In the first post of this series, I shared I that I was previously denied tenure. That experience brought on a lot of reflection. But, that’s not the only experience with academic failure that’s spurred reflection. I’ll start with a failure that nearly every academic experiences: publication rejection. Here’s why the topic of reflection is important to rebounding from this particular form of academic rejection.
Reflection on Rejection
As I began my new career as a faculty member, I received would sounded like some winning advice for getting published: when a submission is rejected, send it right back out to another journal before spending much time at all addressing feedback. In fact, this person suggested, send it to three journals before taking the time to really dig in and make changes. That advice sounded awesome, and I quickly put it into practice as submission rejections started rolling in. But wait – how come I wasn’t finding homes for my brilliant written works? Finally, I realized that what I took as a one-size-fits-all approach wasn’t working for me. I also realized, after reflecting, that what she meant was making significant changes. Now my approach after receiving a manuscript rejection is to carefully reflect on any feedback.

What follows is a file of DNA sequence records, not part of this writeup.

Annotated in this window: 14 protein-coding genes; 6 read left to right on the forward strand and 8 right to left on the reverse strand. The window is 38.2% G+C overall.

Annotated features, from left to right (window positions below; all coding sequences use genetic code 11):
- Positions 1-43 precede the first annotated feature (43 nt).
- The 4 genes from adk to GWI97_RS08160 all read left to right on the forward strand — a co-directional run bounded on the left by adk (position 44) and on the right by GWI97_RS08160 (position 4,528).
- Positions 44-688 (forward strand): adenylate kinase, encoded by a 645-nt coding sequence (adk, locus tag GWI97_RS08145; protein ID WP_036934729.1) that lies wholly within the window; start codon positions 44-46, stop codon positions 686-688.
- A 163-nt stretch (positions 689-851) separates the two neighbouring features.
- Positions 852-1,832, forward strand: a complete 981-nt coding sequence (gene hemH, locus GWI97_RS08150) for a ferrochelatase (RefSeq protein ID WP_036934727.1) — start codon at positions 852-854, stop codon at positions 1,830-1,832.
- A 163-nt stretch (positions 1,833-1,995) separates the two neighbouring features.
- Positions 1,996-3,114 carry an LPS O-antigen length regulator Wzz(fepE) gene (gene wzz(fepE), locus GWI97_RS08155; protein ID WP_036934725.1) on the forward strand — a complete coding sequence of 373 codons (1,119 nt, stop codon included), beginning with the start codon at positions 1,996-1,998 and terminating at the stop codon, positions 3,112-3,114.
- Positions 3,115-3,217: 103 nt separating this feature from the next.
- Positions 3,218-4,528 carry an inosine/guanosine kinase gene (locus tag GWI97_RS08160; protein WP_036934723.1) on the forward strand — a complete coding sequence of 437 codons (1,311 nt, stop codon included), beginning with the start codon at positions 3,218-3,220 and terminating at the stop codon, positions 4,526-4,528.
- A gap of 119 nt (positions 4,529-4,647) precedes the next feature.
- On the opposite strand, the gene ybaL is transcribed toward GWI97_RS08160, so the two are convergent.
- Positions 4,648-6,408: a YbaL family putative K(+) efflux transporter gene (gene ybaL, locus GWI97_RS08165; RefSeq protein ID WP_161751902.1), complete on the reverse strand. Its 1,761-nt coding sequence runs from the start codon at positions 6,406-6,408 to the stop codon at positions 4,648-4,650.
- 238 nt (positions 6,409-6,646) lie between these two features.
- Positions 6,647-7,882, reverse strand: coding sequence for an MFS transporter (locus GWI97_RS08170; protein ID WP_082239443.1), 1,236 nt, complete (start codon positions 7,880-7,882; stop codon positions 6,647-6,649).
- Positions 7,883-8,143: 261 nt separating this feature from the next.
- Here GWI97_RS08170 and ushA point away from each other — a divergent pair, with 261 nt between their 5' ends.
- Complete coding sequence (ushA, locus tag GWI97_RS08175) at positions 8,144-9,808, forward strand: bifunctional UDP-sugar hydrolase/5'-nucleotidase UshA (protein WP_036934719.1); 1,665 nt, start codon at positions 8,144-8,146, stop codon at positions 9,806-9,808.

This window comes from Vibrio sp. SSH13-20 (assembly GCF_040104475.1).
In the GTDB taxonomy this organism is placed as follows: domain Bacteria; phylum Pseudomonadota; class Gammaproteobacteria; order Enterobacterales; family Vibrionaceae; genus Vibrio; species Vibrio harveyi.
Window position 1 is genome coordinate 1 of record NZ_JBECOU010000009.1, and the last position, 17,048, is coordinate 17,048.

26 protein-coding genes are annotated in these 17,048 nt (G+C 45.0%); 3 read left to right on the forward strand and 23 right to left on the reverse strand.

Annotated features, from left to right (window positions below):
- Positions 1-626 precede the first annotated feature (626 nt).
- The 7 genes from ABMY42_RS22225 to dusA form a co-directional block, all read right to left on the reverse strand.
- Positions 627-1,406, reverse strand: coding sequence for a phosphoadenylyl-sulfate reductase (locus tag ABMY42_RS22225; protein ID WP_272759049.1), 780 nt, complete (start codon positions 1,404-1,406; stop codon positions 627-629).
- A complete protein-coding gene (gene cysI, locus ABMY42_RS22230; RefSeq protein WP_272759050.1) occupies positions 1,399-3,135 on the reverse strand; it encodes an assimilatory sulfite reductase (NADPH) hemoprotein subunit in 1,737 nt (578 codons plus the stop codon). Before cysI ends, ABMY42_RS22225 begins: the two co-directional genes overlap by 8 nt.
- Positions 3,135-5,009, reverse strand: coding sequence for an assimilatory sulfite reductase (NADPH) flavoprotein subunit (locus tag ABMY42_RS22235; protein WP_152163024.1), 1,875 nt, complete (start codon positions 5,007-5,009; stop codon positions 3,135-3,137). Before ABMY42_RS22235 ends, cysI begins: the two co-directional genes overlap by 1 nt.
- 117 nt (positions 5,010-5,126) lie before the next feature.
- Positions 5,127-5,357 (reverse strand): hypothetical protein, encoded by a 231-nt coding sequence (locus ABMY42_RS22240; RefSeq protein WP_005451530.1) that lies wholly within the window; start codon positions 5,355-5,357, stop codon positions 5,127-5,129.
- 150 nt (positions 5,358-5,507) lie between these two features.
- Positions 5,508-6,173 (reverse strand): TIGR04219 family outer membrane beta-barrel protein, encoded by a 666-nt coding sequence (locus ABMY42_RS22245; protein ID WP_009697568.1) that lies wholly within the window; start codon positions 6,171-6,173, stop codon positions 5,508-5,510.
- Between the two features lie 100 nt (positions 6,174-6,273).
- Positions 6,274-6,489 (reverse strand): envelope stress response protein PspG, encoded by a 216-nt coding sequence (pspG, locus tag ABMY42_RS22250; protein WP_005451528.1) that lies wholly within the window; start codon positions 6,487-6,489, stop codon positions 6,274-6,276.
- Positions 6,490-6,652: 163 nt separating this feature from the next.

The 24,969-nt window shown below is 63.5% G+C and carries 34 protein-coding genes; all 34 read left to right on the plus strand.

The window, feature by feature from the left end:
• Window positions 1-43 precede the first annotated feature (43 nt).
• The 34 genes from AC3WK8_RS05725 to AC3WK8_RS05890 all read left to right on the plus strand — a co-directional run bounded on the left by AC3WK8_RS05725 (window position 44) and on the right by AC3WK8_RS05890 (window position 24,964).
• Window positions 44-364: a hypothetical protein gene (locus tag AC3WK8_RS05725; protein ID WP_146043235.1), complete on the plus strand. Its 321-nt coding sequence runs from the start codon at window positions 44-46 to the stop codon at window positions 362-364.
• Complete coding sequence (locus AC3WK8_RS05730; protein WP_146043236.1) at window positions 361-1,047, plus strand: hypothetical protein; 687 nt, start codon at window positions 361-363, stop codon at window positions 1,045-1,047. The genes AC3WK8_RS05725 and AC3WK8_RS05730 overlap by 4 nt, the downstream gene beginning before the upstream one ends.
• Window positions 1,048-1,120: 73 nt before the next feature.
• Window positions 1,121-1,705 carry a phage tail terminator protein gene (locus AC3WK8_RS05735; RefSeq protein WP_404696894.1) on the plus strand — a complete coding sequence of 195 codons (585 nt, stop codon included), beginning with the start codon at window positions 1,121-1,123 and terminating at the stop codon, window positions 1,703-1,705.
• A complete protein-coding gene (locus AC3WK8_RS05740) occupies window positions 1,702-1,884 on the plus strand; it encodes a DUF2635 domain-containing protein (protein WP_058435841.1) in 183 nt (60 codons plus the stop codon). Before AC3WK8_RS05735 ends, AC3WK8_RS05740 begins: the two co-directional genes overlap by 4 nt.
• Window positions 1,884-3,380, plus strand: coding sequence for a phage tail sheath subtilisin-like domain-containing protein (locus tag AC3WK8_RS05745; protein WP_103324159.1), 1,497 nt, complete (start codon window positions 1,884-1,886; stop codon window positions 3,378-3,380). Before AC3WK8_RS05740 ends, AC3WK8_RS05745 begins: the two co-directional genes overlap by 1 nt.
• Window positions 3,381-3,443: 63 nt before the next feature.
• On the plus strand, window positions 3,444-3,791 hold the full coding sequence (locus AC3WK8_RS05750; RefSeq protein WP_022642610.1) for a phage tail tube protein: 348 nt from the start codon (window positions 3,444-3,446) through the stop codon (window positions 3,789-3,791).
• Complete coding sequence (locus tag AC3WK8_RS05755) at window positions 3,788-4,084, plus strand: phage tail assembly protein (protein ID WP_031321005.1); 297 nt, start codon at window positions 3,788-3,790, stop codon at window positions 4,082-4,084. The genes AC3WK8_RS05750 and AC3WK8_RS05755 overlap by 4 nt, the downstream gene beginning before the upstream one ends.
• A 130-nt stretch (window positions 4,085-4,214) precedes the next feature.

Reflection on Job Searching
As I shared in last week’s post, I embarked on a new job search after being denied tenure. As someone in my seventh year as a faculty member with a decently impressive curriculum vita, I was getting responses to job applications. But, I took a more focused approach to this job search. I chose to focus my applications almost entirely on teaching institutions. After a lot of reflecting, I remembered that my entire reason for wanting to be a professor was to teach future student affairs professionals. Research is an important aspect of my identity as a professor, but I didn’t want to be in another situation where my livelihood could hang in the balance based on perceptions of the quality of my scholarship.
Reflection on Tenure
Being denied tenure was one of the worst experiences of my life. In fact, only the death of my brother and then my mom ten years later top it. After a second trip through the tenure process, I am now a tenured associate professor. It’s something how much failure in a job I’ve dreamt of and work toward for so long has prompted so much reflection. I reflect on tenure not as an ending to a hard fight, but a new beginning.
As I continue to share my experiences with academic failure, what I hope to convey is that no moment of failure has equated to an ending. Next week I’ll share some thoughts on how I’ve moved to re-evaluation after reflection.